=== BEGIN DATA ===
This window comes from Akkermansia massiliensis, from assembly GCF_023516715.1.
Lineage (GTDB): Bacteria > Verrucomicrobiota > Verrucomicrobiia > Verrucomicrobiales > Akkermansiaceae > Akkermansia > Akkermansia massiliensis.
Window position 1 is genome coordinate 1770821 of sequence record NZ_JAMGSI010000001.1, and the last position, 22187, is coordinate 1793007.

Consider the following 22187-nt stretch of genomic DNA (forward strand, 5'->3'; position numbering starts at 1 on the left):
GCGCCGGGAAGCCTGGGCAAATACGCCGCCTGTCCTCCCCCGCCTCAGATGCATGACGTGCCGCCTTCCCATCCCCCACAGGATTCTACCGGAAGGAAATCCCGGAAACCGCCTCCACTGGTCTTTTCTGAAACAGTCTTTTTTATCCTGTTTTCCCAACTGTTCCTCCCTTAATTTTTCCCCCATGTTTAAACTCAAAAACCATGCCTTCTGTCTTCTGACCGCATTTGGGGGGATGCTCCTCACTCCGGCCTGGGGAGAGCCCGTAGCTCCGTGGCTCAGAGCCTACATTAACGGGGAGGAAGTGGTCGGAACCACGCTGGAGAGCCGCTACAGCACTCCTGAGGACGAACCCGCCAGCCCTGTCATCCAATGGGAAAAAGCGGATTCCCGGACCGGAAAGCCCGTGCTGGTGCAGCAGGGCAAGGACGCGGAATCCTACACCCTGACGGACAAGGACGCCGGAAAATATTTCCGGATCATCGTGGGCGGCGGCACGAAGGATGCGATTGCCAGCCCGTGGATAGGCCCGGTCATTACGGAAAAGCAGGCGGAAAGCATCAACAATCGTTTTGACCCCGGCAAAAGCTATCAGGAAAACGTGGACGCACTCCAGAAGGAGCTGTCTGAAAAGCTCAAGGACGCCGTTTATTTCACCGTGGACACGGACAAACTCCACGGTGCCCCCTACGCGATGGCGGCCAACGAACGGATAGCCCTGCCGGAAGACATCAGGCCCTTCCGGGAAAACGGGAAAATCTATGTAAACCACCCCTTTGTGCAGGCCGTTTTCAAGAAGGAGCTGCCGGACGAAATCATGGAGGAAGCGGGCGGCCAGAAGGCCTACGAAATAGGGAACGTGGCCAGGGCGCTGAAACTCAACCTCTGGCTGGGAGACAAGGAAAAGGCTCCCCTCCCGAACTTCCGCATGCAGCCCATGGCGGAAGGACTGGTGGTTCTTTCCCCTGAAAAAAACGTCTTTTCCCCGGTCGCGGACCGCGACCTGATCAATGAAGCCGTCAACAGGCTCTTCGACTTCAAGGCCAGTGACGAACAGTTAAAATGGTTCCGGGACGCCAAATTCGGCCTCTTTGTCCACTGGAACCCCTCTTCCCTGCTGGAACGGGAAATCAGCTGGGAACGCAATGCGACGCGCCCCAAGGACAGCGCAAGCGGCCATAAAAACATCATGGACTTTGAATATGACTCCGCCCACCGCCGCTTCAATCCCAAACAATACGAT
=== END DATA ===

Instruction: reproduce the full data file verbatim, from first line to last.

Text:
This window comes from Akkermansia massiliensis, from assembly GCF_023516715.1.
Lineage (GTDB): Bacteria > Verrucomicrobiota > Verrucomicrobiia > Verrucomicrobiales > Akkermansiaceae > Akkermansia > Akkermansia massiliensis.
Window position 1 is genome coordinate 1770821 of sequence record NZ_JAMGSI010000001.1, and the last position, 22187, is coordinate 1793007.

Consider the following 22187-nt stretch of genomic DNA (forward strand, 5'->3'; position numbering starts at 1 on the left):
GCGCCGGGAAGCCTGGGCAAATACGCCGCCTGTCCTCCCCCGCCTCAGATGCATGACGTGCCGCCTTCCCATCCCCCACAGGATTCTACCGGAAGGAAATCCCGGAAACCGCCTCCACTGGTCTTTTCTGAAACAGTCTTTTTTATCCTGTTTTCCCAACTGTTCCTCCCTTAATTTTTCCCCCATGTTTAAACTCAAAAACCATGCCTTCTGTCTTCTGACCGCATTTGGGGGGATGCTCCTCACTCCGGCCTGGGGAGAGCCCGTAGCTCCGTGGCTCAGAGCCTACATTAACGGGGAGGAAGTGGTCGGAACCACGCTGGAGAGCCGCTACAGCACTCCTGAGGACGAACCCGCCAGCCCTGTCATCCAATGGGAAAAAGCGGATTCCCGGACCGGAAAGCCCGTGCTGGTGCAGCAGGGCAAGGACGCGGAATCCTACACCCTGACGGACAAGGACGCCGGAAAATATTTCCGGATCATCGTGGGCGGCGGCACGAAGGATGCGATTGCCAGCCCGTGGATAGGCCCGGTCATTACGGAAAAGCAGGCGGAAAGCATCAACAATCGTTTTGACCCCGGCAAAAGCTATCAGGAAAACGTGGACGCACTCCAGAAGGAGCTGTCTGAAAAGCTCAAGGACGCCGTTTATTTCACCGTGGACACGGACAAACTCCACGGTGCCCCCTACGCGATGGCGGCCAACGAACGGATAGCCCTGCCGGAAGACATCAGGCCCTTCCGGGAAAACGGGAAAATCTATGTAAACCACCCCTTTGTGCAGGCCGTTTTCAAGAAGGAGCTGCCGGACGAAATCATGGAGGAAGCGGGCGGCCAGAAGGCCTACGAAATAGGGAACGTGGCCAGGGCGCTGAAACTCAACCTCTGGCTGGGAGACAAGGAAAAGGCTCCCCTCCCGAACTTCCGCATGCAGCCCATGGCGGAAGGACTGGTGGTTCTTTCCCCTGAAAAAAACGTCTTTTCCCCGGTCGCGGACCGCGACCTGATCAATGAAGCCGTCAACAGGCTCTTCGACTTCAAGGCCAGTGACGAACAGTTAAAATGGTTCCGGGACGCCAAATTCGGCCTCTTTGTCCACTGGAACCCCTCTTCCCTGCTGGAACGGGAAATCAGCTGGGAACGCAATGCGACGCGCCCCAAGGACAGCGCAAGCGGCCATAAAAACATCATGGACTTTGAATATGACTCCGCCCACCGCCGCTTCAATCCCAAACAATACGAT